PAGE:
In 1841, small-town parish clerk William Hinton got his first look at an English locomotive in action. Writer Julian Young recorded Hinton’s breathless reaction: “Well Sir, that was a sight to have seen; but one I never care to see again! How awful! I tremble to think of it! I don’t know what to compare it to, unless it be to a messenger … with a commission to spread desolation and destruction over this fair land! How much longer shall knowledge be allowed to go on increasing?”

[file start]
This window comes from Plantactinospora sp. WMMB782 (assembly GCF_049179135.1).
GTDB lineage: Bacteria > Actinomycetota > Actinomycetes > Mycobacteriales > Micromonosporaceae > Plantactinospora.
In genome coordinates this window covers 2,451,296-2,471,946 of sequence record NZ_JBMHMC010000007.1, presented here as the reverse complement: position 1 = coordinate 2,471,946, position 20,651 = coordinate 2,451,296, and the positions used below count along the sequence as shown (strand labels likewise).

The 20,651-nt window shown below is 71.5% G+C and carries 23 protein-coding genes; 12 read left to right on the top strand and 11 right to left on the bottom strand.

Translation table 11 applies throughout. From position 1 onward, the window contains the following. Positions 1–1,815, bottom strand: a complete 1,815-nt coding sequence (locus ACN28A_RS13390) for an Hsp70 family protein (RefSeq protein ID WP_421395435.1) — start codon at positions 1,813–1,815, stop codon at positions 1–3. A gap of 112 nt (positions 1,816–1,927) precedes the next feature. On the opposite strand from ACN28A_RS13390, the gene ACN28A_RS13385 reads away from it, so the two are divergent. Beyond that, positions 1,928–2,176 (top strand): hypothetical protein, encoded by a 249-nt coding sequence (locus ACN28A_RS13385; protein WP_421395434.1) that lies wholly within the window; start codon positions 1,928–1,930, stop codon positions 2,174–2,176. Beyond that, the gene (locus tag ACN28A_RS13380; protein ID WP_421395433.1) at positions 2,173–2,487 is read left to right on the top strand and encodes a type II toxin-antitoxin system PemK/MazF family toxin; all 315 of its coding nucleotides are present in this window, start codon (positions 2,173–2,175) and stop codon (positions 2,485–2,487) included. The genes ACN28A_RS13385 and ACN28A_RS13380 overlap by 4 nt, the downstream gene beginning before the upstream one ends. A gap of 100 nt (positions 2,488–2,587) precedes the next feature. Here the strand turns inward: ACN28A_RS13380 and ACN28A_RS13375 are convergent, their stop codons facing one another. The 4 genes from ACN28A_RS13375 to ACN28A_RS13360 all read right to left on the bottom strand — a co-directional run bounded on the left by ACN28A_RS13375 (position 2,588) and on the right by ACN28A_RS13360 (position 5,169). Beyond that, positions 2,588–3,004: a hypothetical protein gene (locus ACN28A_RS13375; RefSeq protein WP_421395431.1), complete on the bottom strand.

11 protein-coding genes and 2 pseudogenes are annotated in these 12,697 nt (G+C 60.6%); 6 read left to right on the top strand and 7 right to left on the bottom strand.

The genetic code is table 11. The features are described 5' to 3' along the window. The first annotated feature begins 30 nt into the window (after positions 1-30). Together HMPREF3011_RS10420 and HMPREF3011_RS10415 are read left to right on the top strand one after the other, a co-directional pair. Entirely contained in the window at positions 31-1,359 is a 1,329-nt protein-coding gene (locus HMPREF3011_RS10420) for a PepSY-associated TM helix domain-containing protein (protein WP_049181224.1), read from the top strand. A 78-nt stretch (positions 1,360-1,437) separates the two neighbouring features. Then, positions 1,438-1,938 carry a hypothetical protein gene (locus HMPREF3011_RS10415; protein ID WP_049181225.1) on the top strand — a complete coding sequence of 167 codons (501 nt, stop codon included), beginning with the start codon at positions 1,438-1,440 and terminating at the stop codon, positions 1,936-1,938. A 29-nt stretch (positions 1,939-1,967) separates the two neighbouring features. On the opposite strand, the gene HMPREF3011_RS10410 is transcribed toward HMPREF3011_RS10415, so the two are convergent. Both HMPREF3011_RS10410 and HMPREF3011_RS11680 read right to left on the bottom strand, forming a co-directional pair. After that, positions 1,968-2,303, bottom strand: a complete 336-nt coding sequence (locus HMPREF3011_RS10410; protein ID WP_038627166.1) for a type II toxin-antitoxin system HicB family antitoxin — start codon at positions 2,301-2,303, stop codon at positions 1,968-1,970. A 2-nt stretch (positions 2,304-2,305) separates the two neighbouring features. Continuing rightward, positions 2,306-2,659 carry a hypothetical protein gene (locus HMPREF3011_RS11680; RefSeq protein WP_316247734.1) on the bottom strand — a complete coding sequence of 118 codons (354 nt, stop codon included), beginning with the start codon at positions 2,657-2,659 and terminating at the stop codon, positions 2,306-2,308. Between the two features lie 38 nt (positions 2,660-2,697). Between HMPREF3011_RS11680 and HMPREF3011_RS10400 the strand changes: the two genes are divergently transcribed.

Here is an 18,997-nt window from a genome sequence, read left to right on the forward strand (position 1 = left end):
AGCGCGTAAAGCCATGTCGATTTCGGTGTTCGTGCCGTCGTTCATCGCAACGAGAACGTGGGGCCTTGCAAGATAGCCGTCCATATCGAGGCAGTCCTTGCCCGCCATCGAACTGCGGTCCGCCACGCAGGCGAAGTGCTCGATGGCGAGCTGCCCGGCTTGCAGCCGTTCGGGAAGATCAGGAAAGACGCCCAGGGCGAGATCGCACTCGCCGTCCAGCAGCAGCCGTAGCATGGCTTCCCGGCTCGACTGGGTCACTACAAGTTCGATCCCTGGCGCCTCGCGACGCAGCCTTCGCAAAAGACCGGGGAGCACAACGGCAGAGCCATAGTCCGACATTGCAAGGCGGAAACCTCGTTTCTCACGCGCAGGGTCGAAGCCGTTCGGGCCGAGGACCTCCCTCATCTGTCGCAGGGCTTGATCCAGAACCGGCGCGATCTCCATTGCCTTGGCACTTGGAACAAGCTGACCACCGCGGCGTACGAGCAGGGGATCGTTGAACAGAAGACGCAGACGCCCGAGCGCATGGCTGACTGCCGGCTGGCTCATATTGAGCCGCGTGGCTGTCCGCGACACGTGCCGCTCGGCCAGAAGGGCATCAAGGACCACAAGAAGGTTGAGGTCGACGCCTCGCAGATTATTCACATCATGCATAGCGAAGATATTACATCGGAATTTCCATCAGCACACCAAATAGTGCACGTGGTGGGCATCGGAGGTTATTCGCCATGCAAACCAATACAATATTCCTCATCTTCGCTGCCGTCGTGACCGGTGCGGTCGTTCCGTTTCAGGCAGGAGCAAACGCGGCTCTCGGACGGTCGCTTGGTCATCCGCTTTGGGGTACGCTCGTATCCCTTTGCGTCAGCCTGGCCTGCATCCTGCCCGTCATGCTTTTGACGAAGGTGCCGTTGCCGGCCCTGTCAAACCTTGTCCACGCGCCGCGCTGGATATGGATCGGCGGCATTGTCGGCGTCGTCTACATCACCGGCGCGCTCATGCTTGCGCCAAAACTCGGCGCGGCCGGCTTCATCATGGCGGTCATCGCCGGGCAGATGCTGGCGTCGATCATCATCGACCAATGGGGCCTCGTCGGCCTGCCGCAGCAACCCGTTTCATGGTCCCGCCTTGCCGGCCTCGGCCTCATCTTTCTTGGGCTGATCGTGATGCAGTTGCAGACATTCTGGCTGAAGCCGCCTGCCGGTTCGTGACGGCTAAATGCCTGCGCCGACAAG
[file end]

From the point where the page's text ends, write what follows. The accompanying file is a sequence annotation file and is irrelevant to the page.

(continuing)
It’s a sketch of parochial panic; by 1871 when Young’s journal was published, trains were indispensable to Britain, and Hinton’s dismay was useless terror in the face of a foregone future. But Hinton was asking a question that preoccupied the 19th century, not to mention the centuries since. And should he have dared to read Frankenstein, maybe he’d have been comforted to know that his worries were shared by one of the most influential works of speculative fiction ever written.

I wrote about the legacy of Frankenstein for NPR Books.